• "One of the nice features in Fennec is the horizontal movement. For example, one swipe to the left exposes the tool bar. Clicking on the settings button slides the browser window even further across. To get back, two swipes to the right closes those windows."
    • "It is still early days with Fennec, but this alpha release makes it look very promising. The interface is clean and simple and with a touchscreen promises to be easy to use, but we’ll have to wait until we get our hands an a Nokia tablet before we can say for sure."
    • (most of this article is about the UI)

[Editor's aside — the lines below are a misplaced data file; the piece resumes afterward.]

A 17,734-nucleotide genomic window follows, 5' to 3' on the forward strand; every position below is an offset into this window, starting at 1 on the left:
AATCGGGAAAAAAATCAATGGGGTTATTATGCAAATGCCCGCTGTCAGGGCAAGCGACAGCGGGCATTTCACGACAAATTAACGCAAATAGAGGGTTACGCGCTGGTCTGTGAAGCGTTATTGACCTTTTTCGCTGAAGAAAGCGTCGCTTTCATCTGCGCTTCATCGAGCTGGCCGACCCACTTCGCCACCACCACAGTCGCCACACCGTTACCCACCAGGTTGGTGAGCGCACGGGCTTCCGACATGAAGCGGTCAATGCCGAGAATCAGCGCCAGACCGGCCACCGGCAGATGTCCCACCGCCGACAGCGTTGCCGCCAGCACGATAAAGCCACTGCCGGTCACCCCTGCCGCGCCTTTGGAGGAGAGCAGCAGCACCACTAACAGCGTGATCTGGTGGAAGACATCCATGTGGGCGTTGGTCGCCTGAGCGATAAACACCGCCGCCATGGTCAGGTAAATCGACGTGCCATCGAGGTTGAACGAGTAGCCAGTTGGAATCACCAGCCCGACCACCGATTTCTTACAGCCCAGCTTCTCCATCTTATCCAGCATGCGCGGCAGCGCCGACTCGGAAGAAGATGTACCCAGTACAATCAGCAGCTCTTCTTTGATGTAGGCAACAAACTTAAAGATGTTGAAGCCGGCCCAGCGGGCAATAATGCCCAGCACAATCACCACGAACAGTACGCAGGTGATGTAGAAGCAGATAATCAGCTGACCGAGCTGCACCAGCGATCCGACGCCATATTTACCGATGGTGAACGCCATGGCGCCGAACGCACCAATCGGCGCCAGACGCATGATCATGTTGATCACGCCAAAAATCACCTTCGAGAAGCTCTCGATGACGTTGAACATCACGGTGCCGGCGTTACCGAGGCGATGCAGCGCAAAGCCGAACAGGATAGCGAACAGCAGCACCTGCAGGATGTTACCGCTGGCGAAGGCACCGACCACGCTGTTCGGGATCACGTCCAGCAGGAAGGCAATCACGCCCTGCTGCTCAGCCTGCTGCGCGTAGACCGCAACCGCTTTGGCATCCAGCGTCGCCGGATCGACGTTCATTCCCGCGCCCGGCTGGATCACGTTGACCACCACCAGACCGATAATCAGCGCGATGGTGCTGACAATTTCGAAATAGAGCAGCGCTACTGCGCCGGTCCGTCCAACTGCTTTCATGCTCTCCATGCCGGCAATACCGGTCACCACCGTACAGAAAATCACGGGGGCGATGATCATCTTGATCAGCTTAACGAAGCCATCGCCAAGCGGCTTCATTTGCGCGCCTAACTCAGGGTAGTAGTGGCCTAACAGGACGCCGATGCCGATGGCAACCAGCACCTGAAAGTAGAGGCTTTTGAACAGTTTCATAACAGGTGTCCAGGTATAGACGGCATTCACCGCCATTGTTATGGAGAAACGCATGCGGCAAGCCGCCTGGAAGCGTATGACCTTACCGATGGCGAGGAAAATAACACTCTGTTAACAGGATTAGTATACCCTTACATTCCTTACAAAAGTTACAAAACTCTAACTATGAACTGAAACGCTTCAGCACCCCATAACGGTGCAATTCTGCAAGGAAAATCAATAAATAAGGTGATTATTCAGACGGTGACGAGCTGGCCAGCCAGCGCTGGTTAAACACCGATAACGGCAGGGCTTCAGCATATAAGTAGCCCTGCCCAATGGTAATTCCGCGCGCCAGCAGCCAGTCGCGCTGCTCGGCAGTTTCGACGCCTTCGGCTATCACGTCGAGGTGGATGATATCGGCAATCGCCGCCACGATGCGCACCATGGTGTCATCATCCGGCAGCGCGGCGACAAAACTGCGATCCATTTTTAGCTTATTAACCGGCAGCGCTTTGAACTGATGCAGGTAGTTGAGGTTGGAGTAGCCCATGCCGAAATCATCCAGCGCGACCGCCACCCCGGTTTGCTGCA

• "Fennec offers substantial UI advances that, in our opinion, make mobile browsing much more effective and convenient. All browsers on mobile devices, including Safari, position browsing controls such as tabs, options, settings, backward and forward buttons, on the top or bottom of the screen. However, this approach reduces the available screen space and makes navigating much more time consuming. For example, in Safari you have to move up on a page to reach the address or search bars, which can be annoying especially in lengthy pages. Mozilla had a different idea. Only the address bar and bookmark buttons are on top of the Fennec screen. Other browser controls are hidden: They are moved into vertical columns outside the screen boundaries and you simply swipe left or right to scroll a page to either side and show those vertical panels. This concept not only saves time as only one gesture is required to access browser features no matter how tall the page is, but it maximizes the screen real estate as well."